Tinseltown stars have always had a special place in our hearts. Their portrayals of characters brought to life from our favorite books or screenplays so often teach us lessons about ourselves, life, and those around us. What we hadn’t bargained for, however, is how much they seem to be showing us about employment law lately. The newest lesson—pay equity.
I recently wrote a post about the pay inequities of Mark Walberg and Michelle Williams for their reshoots for the movie, “All the Money In the World.” But the current conversation started by actress and comedienne Mo’Nique brings to the forefront another dynamic to the pay equity discussion—the impact of race and ethnicity. Pay inequities are not just about male vs. female comparisons. Often, pay inequities are more prevalent with women of color.
Last Equal Pay Day, it was reported that while women overall are paid 80 cents for every dollar men earn, the pay gap is far worse when broken down by race and ethnicity. Black women reportedly earn 63 cents for every dollar white men made, and Latinas earn just 54 cents. These statistics are sobering. Mo’Nique’s story drives this point home and touches on some of the real-world issues that can create pay disparities.
It began with Mo’Nique posting a video to her Instagram account asking for a boycott of Netflix. She claimed that she was offered $500,000 to do a one-hour comedy standup special for the network. Meanwhile, Dave Chappelle and Chris Rock each earned $20 million for their stand up specials, while Amy Schumer earned $11 million for her special. To Mo’Nique, the disparity was attributable to both gender and race.
The internet—in its ultimate Monday-morning quarterbacking wisdom—jumped to several explanations for the disparity. These explanations were not too dissimilar from what you might hear in a traditional office setting regarding pay practices. Comparing how long it has been since Mo’Nique and Amy have had hit movies bears resemblance to concerns about gaps in employment for women. Reports of Mo’Nique’s attitude on set and reported run-ins with Oprah, Lee Daniels, and Tyler Perry sound remarkably like performance review discussions regarding employees who are no longer “team players.” However, these seemingly innocuous and neutral rationalizations could be burying a more insidious problem.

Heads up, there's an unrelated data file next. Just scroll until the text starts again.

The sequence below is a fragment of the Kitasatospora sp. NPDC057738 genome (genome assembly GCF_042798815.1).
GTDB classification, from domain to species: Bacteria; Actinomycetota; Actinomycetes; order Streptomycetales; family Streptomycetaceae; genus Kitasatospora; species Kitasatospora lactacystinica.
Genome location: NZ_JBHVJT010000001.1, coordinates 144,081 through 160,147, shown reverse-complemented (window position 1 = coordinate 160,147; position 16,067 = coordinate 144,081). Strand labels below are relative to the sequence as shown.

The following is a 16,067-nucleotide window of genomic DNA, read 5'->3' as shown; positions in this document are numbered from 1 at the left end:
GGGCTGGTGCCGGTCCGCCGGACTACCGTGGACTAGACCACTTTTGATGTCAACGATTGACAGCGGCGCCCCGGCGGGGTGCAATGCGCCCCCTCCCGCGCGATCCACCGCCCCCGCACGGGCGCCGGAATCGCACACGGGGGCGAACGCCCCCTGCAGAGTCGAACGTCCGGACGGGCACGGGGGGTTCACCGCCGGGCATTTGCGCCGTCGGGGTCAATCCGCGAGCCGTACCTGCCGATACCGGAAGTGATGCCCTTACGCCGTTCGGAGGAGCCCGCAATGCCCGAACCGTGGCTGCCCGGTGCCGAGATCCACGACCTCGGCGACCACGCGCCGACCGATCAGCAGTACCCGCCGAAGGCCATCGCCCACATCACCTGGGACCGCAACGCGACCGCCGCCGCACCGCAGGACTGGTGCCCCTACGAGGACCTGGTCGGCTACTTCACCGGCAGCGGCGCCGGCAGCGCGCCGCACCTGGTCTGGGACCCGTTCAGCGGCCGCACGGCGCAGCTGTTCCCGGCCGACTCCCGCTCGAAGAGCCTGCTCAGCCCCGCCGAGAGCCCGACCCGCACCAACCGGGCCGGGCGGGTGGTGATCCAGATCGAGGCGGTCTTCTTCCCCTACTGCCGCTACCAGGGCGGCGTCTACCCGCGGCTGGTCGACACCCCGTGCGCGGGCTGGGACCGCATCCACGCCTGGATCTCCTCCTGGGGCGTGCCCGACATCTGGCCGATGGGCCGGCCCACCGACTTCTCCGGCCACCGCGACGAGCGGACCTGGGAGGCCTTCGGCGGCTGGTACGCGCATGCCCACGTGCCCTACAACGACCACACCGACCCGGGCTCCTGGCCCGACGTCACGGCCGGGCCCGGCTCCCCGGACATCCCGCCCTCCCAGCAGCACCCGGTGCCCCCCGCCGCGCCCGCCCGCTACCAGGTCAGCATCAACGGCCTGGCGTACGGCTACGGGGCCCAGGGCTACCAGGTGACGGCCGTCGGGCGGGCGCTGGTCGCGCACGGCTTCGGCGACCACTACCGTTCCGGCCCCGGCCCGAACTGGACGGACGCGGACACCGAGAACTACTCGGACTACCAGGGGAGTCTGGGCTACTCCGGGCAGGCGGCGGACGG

In a vacuum, it might be easy to dismiss Mo’Nique’s claims for any of the myriad reasons people have mentioned. But she is not the only woman of color celebrity to speak out about pay inequities in the past few weeks. In response to the video, Wanda Sykes tweeted that she had only been offered less than half of Mo’Nique’s $500,000 for her own special on Netflix. Taraji P. Henson recently categorized the pay she earned while working on “The Curious Case of Benjamin Button” as “sofa change” compared to what Brad Pitt and Cate Blanchett earned on the same film. Similarly, Octavia Spencer revealed that Jessica Chastain helped Spencer earn five times her normal salary by tying their contracts together in the negotiation process for an upcoming project.
The resumes of these women are nothing to sneeze at. Mo’Nique is an Oscar-award winning actress. Wanda Sykes has a recurring role on one of TV’s best comedies (“Blackish”), and is a tenured comedian still actively performing standup. Taraji P. Henson has won Best Actress awards at the Golden Globes and the Screen Actors Guild. Octavia Spencer has an Oscar, several Screen Actors Guild awards, and a Golden Globe. Given that such drastic pay disparities exist despite their highly acclaimed backgrounds, it is hard to think that race isn’t explicitly or implicitly in the discussion.
As with most things in Hollywood, these stories are an augmented version of our reality. So, what are employers to do when their workplace is not Tinseltown? What should you do when pay disparities are not as clearly evident, when you are comparing several thousands of dollars instead of several millions of dollars? What do you do when your policies seem like they are neutral on their face but may have a disparate effect on a certain population of workers?
The answer is basic in principle but can be difficult in execution. First, ensure that you are evaluating pay practices to ensure objective criteria are being utilized in determining wage rates. Second, be aware of the role that implicit bias can have on decision-making. Finally, regularly audit pay practices and pay rates in a way that looks beyond just gender.